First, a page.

The most important feature of the website was the text box for names and email addresses at the top of the page, hailing the viewer to “be part of the movement!” In coming months, the volume of email addresses accumulated would be cited as crucial evidence of the growing movement’s scale. By the time of #aufstehen’s September 2018 launch—a traditional government-style press conference with veteran politicians from die Linke, the Greens, and the Social Democrats—100,000 users had registered on the site. The number later peaked at around 170,000. The sum made headlines across German media, which noted that the movement’s “membership” was around twice that of die Linke.

The figure was impressive. Yet there was something odd about this would-be grassroots mobilization. Social movements are not typically planned from above with a readymade hashtag, logo, and a date marked on the calendar. Left-populist theorists, some of whom #aufstehen’s leaders quoted, teach that “the people” is always constructed in the course of mobilization. Aufstehen (they dropped the hashtag after a threatened lawsuit from an Austrian group with a near-identical hashtagged name and logo) seemed to be reading the instructions backward. They were conjuring a people before the movement was underway, rolling out a social movement like the latest iPhone.

There were plenty of sources of grassroots energy the organizers could have tried to draw upon. The week before Aufstehen launched their website, more than twenty thousand people demonstrated in the rain in Munich against “the politics of fear” and for a more liberal asylum policy. Earlier in the summer, protests in support of refugees had taken place in nineteen German cities. Organizers from “Sea Bridge,” a refugee rights organization, expected 1,500 attendees at their rally in Berlin; five times that number showed up.

Such actions for a more inclusive Germany might appear like the kernel of a genuine grassroots movement: urban and diverse; interested in coalitions across class, race, gender and nationality; attentive to the precarities of the New Economy; and angry at the generation above them for the failed compromises of third-way social democracy.

But here was the rub—these crowds in the streets were the precise group that Aufstehen was mobilizing against.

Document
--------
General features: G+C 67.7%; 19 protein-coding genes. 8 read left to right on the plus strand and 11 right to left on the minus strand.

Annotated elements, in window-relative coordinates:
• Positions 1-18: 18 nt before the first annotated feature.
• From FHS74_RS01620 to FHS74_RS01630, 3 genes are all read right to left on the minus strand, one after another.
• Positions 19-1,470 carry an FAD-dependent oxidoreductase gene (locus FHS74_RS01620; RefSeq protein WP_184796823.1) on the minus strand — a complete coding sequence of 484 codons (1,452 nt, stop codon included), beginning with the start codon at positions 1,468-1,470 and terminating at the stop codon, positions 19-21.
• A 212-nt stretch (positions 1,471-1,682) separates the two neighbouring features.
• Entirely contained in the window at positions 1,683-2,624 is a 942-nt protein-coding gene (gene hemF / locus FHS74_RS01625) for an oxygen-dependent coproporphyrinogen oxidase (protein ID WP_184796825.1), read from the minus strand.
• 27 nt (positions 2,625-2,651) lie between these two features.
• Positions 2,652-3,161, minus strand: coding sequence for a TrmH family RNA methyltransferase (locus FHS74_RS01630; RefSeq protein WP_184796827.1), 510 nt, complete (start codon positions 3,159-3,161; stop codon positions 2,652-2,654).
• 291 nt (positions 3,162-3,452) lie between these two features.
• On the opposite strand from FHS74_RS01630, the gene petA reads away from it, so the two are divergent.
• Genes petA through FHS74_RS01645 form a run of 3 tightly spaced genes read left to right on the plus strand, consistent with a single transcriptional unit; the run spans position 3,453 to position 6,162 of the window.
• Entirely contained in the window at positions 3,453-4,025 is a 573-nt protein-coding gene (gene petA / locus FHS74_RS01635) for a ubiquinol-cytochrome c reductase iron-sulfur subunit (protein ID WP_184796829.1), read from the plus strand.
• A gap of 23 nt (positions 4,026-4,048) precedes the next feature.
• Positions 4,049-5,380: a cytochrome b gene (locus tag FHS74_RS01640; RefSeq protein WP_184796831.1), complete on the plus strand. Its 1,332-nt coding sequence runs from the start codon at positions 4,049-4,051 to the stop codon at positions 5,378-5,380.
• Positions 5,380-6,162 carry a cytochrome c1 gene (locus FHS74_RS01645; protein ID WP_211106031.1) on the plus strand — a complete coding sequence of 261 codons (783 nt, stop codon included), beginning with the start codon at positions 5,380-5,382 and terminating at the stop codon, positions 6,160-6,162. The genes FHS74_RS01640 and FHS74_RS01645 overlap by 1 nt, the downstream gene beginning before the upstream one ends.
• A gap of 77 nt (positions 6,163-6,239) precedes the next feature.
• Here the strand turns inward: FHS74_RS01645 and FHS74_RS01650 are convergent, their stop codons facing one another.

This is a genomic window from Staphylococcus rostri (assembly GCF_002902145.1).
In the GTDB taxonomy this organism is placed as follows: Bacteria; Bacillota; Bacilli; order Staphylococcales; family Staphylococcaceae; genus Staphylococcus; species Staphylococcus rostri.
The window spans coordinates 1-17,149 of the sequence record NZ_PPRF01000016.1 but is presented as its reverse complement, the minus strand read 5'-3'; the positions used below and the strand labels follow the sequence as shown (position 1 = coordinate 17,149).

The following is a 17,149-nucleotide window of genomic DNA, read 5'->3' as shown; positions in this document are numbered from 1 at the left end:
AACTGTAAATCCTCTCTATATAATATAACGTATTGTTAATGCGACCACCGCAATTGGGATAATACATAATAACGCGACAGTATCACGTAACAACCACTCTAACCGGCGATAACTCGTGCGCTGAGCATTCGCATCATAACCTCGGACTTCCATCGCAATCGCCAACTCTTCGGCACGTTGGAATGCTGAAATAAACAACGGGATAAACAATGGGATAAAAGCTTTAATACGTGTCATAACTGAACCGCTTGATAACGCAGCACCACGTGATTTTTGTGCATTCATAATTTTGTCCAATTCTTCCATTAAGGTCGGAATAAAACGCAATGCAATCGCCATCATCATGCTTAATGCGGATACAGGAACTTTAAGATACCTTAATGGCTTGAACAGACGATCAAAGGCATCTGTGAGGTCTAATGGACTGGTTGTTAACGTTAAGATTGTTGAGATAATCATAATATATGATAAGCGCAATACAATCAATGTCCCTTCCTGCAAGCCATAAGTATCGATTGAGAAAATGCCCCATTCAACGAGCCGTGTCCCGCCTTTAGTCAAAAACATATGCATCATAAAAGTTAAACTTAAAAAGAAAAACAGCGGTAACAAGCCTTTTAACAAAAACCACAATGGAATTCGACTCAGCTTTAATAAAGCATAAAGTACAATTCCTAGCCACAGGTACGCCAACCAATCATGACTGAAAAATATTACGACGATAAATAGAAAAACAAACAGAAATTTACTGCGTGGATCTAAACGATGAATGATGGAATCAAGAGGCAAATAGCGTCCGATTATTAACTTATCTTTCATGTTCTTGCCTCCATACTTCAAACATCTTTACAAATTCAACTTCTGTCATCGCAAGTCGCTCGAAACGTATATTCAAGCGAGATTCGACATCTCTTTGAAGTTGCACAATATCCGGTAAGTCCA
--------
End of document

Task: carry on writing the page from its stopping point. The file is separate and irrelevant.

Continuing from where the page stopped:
The Adversary on the Left

Theorists of left populism like to argue that “the people” needs an adversary against which it can define itself. Who was “the adversary” for Aufstehen? It was an eclectic group. At its head was Merkel’s government, followed by the forces of what they called “Goldman Sachs capitalism.” Arrayed behind them were a less typical crew for the left: an alliance of migrants (some of whom were suspect followers of “hate preachers of radicalized Islam”) and the naïve leftists who loved them. Together, they played the role of useful idiots for a ruling class intent on driving down wages by swamping the remains of the welfare state.

Against this union of elites and outsiders, Aufstehen offered “the realistic left” a middle approach that distinguished between “forced” and “economic” migration—lest all “competitors for scarce resources at the bottom of society” be given access to the German labor market and social welfare benefits. “If the core concern of leftist politics is to represent the disadvantaged,” Wagenknecht explained, “then the no-borders position is the opposite of being on the left.”

Although Aufstehen’s leaders insisted at every opportunity that their movement was not defined by its opposition to migrants, their consistent tack was to recast migrants as either pawns in the game of finance capital or as the phony poster children of misguided urban idealists. “Cosmopolitanism, anti-racism, and protection of minorities,” Wagenknecht claimed, “are feel-good labels to conceal crude upward redistribution and to preserve a good conscience for the beneficiaries.” Streeck went further, calling the use of taxpayer euros for migrant resettlement “morally obligatory expropriation” and casting doubt on the motives of the refugees coming to Germany. In one snide remark, he complained, “we send our own troops into the Afghan fire and simultaneously take as refugees Afghan men who are fit for service and have no desire to stand by our side to fight the Taliban.”